Another title to look forward to on the near horizon is called Mars 2030 that is being done in cooperation with NASA using their own media and is expected to be released on multiple platforms sometime this year.
These are just a few examples — there are numerous others on the scope. Busy space! Still, it is a worthy place to be, and we intend to be there too. Watch for more news about Digital-Den’s work in this area soon…
It’s been looking pretty quiet lately, but looks can be deceptive. Sometimes when it looks the quietest is when the most is going on behind the scenes. This is one of those times.
It is too early to share details, but watch for news about these things soon!
♦ Public events with VR demos in May and June.
♦ A new version of an old project will be released in June.
♦ Then there is that “real life” move that is in progress…
Note: This post was updated the day after the Oculus Rift was released.
As mentioned in the last post, 2016 is billed as the year that Virtual Reality (VR) will finally take off, and it just might do it. As predicted, the fun kicked-off with the buzz out of the Consumer Electronics Show (CES) in Las Vegas this week.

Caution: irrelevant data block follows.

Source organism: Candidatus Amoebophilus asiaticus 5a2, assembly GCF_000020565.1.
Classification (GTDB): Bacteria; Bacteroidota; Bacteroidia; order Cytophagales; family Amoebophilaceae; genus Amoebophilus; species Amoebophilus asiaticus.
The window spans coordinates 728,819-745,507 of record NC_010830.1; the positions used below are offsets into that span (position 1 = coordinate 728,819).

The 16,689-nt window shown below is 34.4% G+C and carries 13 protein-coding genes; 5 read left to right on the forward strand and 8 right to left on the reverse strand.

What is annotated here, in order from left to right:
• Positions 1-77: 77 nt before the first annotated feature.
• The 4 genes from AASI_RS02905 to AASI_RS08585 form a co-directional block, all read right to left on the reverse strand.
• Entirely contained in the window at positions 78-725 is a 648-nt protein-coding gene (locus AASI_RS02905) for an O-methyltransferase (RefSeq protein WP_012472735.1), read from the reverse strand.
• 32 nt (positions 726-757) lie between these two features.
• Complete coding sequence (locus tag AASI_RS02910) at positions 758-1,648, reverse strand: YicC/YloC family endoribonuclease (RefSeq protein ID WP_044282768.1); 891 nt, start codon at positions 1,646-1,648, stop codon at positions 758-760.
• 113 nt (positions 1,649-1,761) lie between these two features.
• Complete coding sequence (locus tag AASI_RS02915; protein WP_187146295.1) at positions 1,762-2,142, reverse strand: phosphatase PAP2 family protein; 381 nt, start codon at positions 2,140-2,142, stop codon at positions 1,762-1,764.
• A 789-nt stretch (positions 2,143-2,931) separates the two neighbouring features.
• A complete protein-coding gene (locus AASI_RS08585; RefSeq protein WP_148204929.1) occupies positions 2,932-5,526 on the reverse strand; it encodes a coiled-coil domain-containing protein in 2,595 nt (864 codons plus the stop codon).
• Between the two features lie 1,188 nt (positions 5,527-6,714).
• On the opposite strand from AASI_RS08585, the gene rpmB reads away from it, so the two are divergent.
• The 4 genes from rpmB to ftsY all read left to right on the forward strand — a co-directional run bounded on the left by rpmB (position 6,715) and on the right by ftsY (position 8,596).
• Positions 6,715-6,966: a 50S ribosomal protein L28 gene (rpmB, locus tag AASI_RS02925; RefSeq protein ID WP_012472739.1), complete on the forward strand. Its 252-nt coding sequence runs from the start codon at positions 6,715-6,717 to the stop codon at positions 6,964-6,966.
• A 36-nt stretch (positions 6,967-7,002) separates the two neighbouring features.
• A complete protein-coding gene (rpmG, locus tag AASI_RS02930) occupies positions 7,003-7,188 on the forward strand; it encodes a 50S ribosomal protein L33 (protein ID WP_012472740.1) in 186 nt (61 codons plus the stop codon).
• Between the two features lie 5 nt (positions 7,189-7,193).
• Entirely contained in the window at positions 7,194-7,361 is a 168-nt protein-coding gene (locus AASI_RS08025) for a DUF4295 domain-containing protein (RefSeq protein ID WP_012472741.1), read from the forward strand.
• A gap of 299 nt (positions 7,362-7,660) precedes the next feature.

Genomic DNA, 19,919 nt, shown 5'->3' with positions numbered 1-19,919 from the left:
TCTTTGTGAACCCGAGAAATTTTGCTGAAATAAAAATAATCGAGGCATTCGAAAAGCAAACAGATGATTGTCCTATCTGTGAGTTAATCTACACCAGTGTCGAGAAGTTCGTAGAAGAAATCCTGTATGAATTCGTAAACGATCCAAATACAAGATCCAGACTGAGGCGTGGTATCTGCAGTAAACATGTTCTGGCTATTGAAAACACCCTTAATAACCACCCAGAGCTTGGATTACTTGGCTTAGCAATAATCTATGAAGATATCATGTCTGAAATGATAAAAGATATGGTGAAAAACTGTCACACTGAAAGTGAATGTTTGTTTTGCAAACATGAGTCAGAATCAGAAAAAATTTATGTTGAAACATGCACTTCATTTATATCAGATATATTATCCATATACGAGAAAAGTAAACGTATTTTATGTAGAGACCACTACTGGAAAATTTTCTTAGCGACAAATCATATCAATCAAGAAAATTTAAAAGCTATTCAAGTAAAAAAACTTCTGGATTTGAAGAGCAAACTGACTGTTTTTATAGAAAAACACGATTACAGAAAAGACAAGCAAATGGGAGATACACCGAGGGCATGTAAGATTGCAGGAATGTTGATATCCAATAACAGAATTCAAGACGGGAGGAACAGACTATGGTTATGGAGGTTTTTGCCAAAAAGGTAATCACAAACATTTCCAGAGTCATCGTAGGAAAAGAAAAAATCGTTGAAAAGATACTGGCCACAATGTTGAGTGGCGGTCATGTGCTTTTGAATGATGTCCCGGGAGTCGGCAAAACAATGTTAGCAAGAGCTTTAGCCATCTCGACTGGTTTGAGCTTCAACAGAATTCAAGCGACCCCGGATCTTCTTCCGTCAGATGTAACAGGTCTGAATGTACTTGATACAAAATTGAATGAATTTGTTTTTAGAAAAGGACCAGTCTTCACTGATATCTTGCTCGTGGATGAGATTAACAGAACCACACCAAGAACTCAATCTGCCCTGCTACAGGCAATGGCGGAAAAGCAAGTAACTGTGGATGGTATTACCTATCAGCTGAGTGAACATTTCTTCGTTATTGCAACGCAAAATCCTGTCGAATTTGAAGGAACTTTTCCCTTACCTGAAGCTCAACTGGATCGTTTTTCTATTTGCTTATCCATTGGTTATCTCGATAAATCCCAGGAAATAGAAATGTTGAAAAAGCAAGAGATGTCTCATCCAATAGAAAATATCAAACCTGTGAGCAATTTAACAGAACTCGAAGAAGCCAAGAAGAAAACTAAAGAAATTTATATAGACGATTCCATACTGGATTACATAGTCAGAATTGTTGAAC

Facebook backed Oculus created a frenzy by accepting pre-orders of the Consumer Edition of the Oculus Rift on Wednesday, January 6th. It turns out that it costs $599, and the first shipments will be March 28. Oculus says that it will also be available in “limited locations at select retailers” starting in April. This means that will still see it under the Coming Soon category on our Cosma 3D site. Note that this edition will not include the much touted “Oculus Touch Controllers.” That will not be available until later this year, but to soften the blow, they are bundling the games EVE: Valkyrie and Lucky’s Tale.
HTC Vive has also just released their next developer version called the Vive Pre. It is creating quite the buzz in tech-land. Here’s a nice, “relatively” accurate update on the state of VR products today. My tiny quibble with it is that I think they played the HTC Vive down a bit too much at the end.
Oculus Rift Versus HTC Vive: The VR Headset Battle (Bloomberg Business)
It is exciting to hear about all that is happening, but on the other hand it is frustrating that there’s so much hype, closed door demos for developers and the press as well as other types of activities that do not involve products and content that are readily available to typical consumers right now. We are focused on overcoming that frustration by focusing on what is already available and possible in the here and now.
That being said, it is also valuable to know what’s going to be coming just over the horizon, so Cosma 3DsComing Soon and Platforms pages have just been completely updated. This is where you can find information about what you can look forward to seeing in the “relatively” near future (roughly in the order you can expect to see them). Enjoy!